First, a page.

• The largest incentive bonus was $42,000;
  • The median incentive bonus was $1,941;
  • The total e-prescribing incentive bonuses to internists were more than $19 million (13% of the national total).

Primary Care Incentive Program

Implemented as part of the Affordable Care Act, the primary care incentive payment (PCIP) bonuses allow primary care physicians to receive a 10% increase in their Medicare payments for certain primary care services rendered during years 2011 to 2015. To qualify for the bonus, a physician must designate himself or herself in a primary care specialty (general internal medicine, family practice, pediatrics or geriatrics). Plus, 60% of the physician's Medicare Part B claims must be for the primary care services designated by a specific list of CPT codes.

During development of the federal rule on the bonuses, ACP successfully advocated to ensure more internists would qualify for bonuses by excluding certain services (observation care services, inpatient hospital care services, hospital discharge services, same-date observation or hospital admission and discharge services and emergency department services) from the 60% calculation.

ACP has heard from a number of its members who reported that the 2011 first-quarter PCIP payments were not as large as were expected. There are several administrative reasons that the payment amounts did not meet expectations: the checks don't represent a full three months of Medicare claims, and many beneficiaries' annual deductibles were still being removed from the payment formula. In addition, the ambiguous ways in which CMS worded its incentive calculation caused some to overestimate what the amount of the first payments would be.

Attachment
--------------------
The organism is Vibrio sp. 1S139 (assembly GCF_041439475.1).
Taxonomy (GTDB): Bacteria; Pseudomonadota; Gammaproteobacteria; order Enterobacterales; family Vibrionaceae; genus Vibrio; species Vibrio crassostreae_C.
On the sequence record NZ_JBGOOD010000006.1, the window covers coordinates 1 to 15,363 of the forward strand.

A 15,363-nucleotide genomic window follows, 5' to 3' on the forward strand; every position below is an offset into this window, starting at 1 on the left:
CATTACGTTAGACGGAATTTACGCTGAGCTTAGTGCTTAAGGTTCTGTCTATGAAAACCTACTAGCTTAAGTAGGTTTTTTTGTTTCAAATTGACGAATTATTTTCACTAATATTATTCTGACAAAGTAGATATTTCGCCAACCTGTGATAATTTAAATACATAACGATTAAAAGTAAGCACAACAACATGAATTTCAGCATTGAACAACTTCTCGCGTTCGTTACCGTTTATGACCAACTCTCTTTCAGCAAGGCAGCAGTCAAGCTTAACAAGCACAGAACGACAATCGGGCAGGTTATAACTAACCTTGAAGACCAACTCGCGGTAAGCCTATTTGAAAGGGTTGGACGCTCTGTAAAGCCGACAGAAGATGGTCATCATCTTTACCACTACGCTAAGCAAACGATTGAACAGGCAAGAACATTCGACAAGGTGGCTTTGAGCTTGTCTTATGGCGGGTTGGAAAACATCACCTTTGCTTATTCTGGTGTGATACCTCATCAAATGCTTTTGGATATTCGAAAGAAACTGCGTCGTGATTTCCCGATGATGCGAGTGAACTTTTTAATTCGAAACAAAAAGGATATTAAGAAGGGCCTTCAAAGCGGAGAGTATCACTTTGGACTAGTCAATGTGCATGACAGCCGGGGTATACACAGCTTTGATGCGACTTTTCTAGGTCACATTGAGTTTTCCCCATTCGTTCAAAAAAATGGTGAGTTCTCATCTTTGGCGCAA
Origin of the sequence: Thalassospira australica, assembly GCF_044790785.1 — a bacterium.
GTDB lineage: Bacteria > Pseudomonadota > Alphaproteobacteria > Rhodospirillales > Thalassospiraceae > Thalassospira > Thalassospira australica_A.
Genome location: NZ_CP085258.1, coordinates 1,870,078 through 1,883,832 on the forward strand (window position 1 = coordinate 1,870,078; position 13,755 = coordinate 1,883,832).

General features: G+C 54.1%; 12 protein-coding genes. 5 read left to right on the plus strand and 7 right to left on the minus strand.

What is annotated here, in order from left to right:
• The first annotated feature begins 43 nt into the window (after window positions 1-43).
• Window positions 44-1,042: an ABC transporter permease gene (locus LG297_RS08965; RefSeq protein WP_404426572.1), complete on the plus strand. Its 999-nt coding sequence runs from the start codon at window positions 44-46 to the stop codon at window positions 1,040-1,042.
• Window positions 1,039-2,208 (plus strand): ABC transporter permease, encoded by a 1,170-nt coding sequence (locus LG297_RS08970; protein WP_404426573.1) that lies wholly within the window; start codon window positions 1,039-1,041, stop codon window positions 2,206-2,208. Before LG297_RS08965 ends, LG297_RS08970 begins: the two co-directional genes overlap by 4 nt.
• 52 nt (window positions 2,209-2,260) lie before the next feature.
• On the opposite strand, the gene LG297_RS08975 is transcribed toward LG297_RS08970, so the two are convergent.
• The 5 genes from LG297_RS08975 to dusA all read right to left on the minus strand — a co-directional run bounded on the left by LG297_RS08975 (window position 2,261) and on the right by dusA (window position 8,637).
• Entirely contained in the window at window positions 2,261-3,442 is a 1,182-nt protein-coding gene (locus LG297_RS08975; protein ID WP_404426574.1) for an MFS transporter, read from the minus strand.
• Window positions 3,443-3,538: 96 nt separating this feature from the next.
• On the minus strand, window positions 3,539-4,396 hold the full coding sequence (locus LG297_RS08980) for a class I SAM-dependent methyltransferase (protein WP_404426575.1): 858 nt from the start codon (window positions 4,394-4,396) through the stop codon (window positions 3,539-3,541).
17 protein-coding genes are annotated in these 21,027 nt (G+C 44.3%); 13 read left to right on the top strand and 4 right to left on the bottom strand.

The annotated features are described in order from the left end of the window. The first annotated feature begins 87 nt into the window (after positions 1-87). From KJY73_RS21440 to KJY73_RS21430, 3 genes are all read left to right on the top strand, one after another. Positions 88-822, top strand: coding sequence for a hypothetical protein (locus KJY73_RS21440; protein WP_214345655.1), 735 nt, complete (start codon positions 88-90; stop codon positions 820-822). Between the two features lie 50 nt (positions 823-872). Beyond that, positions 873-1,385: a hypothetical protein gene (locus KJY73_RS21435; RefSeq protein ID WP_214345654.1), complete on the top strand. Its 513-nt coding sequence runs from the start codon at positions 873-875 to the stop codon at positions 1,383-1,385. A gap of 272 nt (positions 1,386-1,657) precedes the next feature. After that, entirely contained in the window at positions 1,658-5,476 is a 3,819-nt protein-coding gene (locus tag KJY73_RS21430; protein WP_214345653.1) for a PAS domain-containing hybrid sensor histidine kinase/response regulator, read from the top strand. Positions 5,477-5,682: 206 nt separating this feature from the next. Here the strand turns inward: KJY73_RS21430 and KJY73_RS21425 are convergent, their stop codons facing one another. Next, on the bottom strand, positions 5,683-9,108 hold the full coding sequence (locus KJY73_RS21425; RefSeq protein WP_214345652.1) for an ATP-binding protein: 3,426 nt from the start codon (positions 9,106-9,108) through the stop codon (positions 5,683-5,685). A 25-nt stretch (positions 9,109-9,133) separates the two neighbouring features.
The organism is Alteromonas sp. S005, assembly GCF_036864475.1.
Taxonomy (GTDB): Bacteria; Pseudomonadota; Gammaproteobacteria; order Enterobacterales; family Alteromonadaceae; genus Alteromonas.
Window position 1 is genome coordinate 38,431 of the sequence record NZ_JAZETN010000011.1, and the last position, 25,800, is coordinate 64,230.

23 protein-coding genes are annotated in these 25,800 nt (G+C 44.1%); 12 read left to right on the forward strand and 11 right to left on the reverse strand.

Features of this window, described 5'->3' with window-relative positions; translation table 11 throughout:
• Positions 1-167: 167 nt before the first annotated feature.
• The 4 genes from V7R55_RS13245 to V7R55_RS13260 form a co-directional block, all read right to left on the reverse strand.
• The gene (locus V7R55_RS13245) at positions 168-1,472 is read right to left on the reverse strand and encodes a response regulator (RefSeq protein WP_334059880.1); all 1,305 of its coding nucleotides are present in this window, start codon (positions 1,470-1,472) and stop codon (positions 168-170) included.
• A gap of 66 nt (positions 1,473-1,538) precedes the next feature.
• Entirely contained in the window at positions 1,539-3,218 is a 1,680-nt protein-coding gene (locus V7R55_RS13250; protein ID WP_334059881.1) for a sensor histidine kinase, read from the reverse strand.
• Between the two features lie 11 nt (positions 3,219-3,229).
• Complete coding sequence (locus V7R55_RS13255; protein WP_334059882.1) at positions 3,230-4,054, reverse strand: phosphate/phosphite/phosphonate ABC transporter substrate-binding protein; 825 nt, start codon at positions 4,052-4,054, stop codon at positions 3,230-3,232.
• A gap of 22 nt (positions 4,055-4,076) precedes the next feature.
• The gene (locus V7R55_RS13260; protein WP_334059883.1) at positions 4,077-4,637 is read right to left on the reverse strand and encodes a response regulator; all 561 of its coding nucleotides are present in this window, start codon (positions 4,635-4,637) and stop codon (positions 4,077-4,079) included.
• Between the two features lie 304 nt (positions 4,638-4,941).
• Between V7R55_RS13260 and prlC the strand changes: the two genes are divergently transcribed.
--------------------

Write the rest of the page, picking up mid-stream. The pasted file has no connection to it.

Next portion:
Regarding three months of claims, consider the usual time it takes for the agency's contractors to process claim payments. The first quarter's checks reflect claims processed for January, February and most, but not all, of March. Consequently, the number of included, claimed services is smaller. For this reason alone, physicians can expect their second-quarter checks to be larger.

One should also consider that CMS is basing the bonuses on the amount that Medicare Part B reimburses for services, rather than on the total allowable amount. So, the $162 annual deductible and the 20% coinsurance that a beneficiary pays do not count toward the bonus. The bonus payment equation is under examination by the College; ACP believes that CMS should have been more precise in its language regarding the payment calculation.

For subsequent quarters this year, although the beneficiary's coinsurance will not count toward the bonus, most of the deductible amounts are typically satisfied during the first quarter, and should be less of an issue in the bonus payments.

Internal medicine physicians should consider these incentive programs as a way to boost their Medicare revenues. All three can be integrated into a practice's daily work flow.